So far the Panama Papers have succeeded in ousting a sitting head of government, began a much needed debate about whether countries like New Zealand should count as tax havens, and have again highlighted allegations of corruption in world soccer. Who knows what casualties lie ahead?
But what do the Panama Papers - the 11.5 million leaked documents obtained by the International Consortium of Investigative Journalists - really tell us? Aside from the length to which the super wealthy will go to avoid paying tax and disclosing where they keep their money, the Panama Papers provide further evidence for what ActionAid has been saying since our first work on exposing corporate tax dodging back in 2010. The international tax system is broken and despite rhetoric from leaders about ending the era of tax havens, the problem has not been properly addressed. Instead we have been given an array of insufficient solutions, most recently the OECD’s Base Erosion and Profit Shifting (BEPS) process.
The sheer volume of individuals and companies using tax havens is huge; the economic distortions and deprivation of public revenues is on a scale nearly unimaginable. The extent to which the rich will go to keep assets hidden and untaxable would be amusing if it weren’t for the fact that this is money that should be taxed and then used to pay for the schools, hospitals and job-creation programmes that are lacking or underfunded around the world.
Only a fraction of what the Panama Papers will reveal has so far been released to the public, but among them are some striking examples.
In Uganda, the Panama Papers show how an international oil company worked to avoid a new tax by moving its official address to Mauritius, even though none of its business is conducted in Mauritius. Along with the Seychelles, Mauritius is one of the most prominent tax havens in Africa.
In the Democratic Republic of the Congo the papers reveal that companies may be avoiding measures to curb the flow of “blood minerals” through use of offshore holdings in Mauritius, Panama, the British Virgin Islands and a number of other tax havens.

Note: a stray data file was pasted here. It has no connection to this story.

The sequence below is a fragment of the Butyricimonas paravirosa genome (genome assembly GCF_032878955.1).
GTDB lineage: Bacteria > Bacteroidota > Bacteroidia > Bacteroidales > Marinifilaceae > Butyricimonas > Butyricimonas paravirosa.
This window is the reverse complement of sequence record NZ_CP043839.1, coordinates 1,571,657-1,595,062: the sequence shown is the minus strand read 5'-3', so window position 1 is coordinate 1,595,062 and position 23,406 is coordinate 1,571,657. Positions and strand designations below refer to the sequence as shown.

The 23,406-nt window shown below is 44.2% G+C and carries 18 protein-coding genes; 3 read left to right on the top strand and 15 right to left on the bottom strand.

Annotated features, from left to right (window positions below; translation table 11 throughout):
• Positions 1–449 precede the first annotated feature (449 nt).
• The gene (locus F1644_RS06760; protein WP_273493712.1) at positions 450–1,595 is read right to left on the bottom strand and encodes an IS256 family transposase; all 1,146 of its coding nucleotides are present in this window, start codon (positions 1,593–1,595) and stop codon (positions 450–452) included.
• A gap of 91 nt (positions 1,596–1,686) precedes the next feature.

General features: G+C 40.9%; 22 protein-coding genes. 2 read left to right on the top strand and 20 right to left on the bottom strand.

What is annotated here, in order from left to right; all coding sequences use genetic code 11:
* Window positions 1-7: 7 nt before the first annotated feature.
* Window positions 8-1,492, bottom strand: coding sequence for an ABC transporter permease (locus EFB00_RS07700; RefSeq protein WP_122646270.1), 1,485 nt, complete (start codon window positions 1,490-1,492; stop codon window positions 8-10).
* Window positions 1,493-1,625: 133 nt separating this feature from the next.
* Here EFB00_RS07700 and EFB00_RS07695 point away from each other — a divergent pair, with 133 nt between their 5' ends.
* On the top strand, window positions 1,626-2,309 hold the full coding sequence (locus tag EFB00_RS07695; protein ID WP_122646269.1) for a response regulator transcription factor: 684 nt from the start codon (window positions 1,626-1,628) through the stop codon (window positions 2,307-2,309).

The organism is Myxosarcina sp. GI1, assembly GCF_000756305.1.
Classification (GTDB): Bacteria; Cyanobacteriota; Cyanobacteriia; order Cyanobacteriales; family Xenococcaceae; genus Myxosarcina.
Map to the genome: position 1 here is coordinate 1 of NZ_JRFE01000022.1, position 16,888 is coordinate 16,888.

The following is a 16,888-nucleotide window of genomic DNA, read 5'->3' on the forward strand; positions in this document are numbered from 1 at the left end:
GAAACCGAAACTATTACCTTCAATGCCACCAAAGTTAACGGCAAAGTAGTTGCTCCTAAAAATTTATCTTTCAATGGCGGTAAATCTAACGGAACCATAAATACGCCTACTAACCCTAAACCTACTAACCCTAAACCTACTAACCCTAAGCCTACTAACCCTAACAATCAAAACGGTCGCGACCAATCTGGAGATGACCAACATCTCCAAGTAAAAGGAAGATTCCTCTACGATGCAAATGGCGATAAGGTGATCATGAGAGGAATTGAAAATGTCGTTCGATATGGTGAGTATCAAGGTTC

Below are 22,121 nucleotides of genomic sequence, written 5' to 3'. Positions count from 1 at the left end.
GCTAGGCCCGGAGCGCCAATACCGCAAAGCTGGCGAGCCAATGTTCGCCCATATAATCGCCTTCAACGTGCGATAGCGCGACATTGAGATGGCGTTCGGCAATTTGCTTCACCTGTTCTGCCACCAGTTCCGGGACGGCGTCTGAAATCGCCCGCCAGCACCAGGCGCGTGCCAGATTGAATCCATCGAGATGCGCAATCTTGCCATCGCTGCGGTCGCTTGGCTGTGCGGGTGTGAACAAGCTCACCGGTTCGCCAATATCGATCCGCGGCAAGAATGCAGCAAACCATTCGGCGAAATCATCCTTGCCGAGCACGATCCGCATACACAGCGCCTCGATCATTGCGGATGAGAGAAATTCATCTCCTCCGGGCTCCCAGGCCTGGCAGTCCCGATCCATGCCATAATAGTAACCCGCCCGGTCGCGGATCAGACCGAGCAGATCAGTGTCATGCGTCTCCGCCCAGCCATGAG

In Guinea, the papers reveal complex offshore corporate structures behind a mining company’s investment in the world’s largest iron ore deposit.
The leaks have woken people up to the massive scale of the problem -- namely that the super rich and big corporations can get away with hiding their money away from the prying eyes of the tax collector. But the reaction to the leaks in different countries tells an interesting story.
In Iceland the leaks have led to the fall of the sitting Prime Minister and possibly his government when it was revealed that his wife has an interest in a company that is owed money from the Treasury.
In countries like Britain and Australia, the leaks have been a topic of daily debate and in the case of Britain, considerable political fallout as the Prime Minister has become embroiled in the scandal and has been forced to publish his tax returns.
But in South Africa – where I live – the naming of a member of President Zuma’s family in the Panama Papers is just another example in a long list of alleged corruption from elites. Headlines this week are dominated by the fact that Parliament failed to censure the President despite a ruling from the Constitutional court last week that he violated the constitution when he did not repay the money he spent on a swimming pool and other furnishings for one of his houses. And that’s just one of over 700 cases of reported corruption in which President Zuma has been implicated over the years.